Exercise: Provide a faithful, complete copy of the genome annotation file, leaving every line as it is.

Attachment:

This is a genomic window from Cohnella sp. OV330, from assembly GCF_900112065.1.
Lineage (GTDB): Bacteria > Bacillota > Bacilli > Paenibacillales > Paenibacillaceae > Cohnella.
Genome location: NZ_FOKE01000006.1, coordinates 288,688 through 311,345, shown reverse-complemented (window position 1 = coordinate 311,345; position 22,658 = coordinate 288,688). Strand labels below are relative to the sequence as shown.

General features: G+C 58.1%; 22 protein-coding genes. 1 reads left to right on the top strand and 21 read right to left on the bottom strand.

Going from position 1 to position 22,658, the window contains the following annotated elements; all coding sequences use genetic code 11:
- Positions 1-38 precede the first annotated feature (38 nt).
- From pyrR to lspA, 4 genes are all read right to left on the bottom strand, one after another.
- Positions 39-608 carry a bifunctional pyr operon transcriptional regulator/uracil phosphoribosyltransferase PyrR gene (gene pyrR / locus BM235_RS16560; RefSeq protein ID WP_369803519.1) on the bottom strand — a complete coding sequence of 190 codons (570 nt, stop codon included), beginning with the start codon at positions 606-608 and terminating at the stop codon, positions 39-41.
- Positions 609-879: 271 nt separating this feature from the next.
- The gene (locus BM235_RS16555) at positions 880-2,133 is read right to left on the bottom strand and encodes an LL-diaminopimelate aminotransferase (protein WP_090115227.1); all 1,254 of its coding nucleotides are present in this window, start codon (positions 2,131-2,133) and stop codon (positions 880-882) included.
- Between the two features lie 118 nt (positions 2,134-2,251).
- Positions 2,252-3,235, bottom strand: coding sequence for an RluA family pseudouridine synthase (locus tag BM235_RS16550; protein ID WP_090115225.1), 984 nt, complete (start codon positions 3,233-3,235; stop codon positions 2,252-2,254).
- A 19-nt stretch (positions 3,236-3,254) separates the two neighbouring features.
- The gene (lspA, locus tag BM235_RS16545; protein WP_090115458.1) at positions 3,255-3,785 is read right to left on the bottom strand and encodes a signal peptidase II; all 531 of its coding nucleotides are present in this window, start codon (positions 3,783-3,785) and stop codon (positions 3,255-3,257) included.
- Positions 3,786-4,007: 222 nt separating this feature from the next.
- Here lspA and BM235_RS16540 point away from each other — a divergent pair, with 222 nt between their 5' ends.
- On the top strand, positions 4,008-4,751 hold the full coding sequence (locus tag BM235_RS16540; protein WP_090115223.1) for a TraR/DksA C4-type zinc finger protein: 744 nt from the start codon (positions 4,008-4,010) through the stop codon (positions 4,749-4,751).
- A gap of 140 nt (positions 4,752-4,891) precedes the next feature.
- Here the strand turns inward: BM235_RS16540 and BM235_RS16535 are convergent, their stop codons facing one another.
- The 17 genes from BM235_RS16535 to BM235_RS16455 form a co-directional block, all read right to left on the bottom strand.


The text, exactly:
This is a genomic window from Cohnella sp. OV330, from assembly GCF_900112065.1.
Lineage (GTDB): Bacteria > Bacillota > Bacilli > Paenibacillales > Paenibacillaceae > Cohnella.
Genome location: NZ_FOKE01000006.1, coordinates 288,688 through 311,345, shown reverse-complemented (window position 1 = coordinate 311,345; position 22,658 = coordinate 288,688). Strand labels below are relative to the sequence as shown.

General features: G+C 58.1%; 22 protein-coding genes. 1 reads left to right on the top strand and 21 read right to left on the bottom strand.

Going from position 1 to position 22,658, the window contains the following annotated elements; all coding sequences use genetic code 11:
- Positions 1-38 precede the first annotated feature (38 nt).
- From pyrR to lspA, 4 genes are all read right to left on the bottom strand, one after another.
- Positions 39-608 carry a bifunctional pyr operon transcriptional regulator/uracil phosphoribosyltransferase PyrR gene (gene pyrR / locus BM235_RS16560; RefSeq protein ID WP_369803519.1) on the bottom strand — a complete coding sequence of 190 codons (570 nt, stop codon included), beginning with the start codon at positions 606-608 and terminating at the stop codon, positions 39-41.
- Positions 609-879: 271 nt separating this feature from the next.
- The gene (locus BM235_RS16555) at positions 880-2,133 is read right to left on the bottom strand and encodes an LL-diaminopimelate aminotransferase (protein WP_090115227.1); all 1,254 of its coding nucleotides are present in this window, start codon (positions 2,131-2,133) and stop codon (positions 880-882) included.
- Between the two features lie 118 nt (positions 2,134-2,251).
- Positions 2,252-3,235, bottom strand: coding sequence for an RluA family pseudouridine synthase (locus tag BM235_RS16550; protein ID WP_090115225.1), 984 nt, complete (start codon positions 3,233-3,235; stop codon positions 2,252-2,254).
- A 19-nt stretch (positions 3,236-3,254) separates the two neighbouring features.
- The gene (lspA, locus tag BM235_RS16545; protein WP_090115458.1) at positions 3,255-3,785 is read right to left on the bottom strand and encodes a signal peptidase II; all 531 of its coding nucleotides are present in this window, start codon (positions 3,783-3,785) and stop codon (positions 3,255-3,257) included.
- Positions 3,786-4,007: 222 nt separating this feature from the next.
- Here lspA and BM235_RS16540 point away from each other — a divergent pair, with 222 nt between their 5' ends.
- On the top strand, positions 4,008-4,751 hold the full coding sequence (locus tag BM235_RS16540; protein WP_090115223.1) for a TraR/DksA C4-type zinc finger protein: 744 nt from the start codon (positions 4,008-4,010) through the stop codon (positions 4,749-4,751).
- A gap of 140 nt (positions 4,752-4,891) precedes the next feature.
- Here the strand turns inward: BM235_RS16540 and BM235_RS16535 are convergent, their stop codons facing one another.
- The 17 genes from BM235_RS16535 to BM235_RS16455 form a co-directional block, all read right to left on the bottom strand.